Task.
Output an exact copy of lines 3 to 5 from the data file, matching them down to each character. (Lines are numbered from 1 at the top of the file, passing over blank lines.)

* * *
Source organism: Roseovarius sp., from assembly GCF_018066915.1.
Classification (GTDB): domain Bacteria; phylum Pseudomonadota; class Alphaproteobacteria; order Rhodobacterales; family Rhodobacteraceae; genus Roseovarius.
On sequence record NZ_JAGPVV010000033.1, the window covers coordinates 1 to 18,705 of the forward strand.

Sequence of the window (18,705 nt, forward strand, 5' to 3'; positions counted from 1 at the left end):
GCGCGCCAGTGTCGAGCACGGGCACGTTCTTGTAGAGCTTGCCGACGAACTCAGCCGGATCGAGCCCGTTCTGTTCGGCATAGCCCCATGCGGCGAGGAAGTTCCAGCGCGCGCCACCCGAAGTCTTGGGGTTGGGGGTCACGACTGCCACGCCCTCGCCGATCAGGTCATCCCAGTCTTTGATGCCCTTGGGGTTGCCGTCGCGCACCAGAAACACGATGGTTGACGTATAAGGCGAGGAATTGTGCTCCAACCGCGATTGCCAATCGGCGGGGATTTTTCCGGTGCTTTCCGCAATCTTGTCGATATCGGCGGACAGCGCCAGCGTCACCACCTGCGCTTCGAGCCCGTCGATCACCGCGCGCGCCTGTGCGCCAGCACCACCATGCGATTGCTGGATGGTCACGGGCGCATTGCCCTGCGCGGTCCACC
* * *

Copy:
On sequence record NZ_JAGPVV010000033.1, the window covers coordinates 1 to 18,705 of the forward strand.

Sequence of the window (18,705 nt, forward strand, 5' to 3'; positions counted from 1 at the left end):
GCGCGCCAGTGTCGAGCACGGGCACGTTCTTGTAGAGCTTGCCGACGAACTCAGCCGGATCGAGCCCGTTCTGTTCGGCATAGCCCCATGCGGCGAGGAAGTTCCAGCGCGCGCCACCCGAAGTCTTGGGGTTGGGGGTCACGACTGCCACGCCCTCGCCGATCAGGTCATCCCAGTCTTTGATGCCCTTGGGGTTGCCGTCGCGCACCAGAAACACGATGGTTGACGTATAAGGCGAGGAATTGTGCTCCAACCGCGATTGCCAATCGGCGGGGATTTTTCCGGTGCTTTCCGCAATCTTGTCGATATCGGCGGACAGCGCCAGCGTCACCACCTGCGCTTCGAGCCCGTCGATCACCGCGCGCGCCTGTGCGCCAGCACCACCATGCGATTGCTGGATGGTCACGGGCGCATTGCCCTGCGCGGTCCACC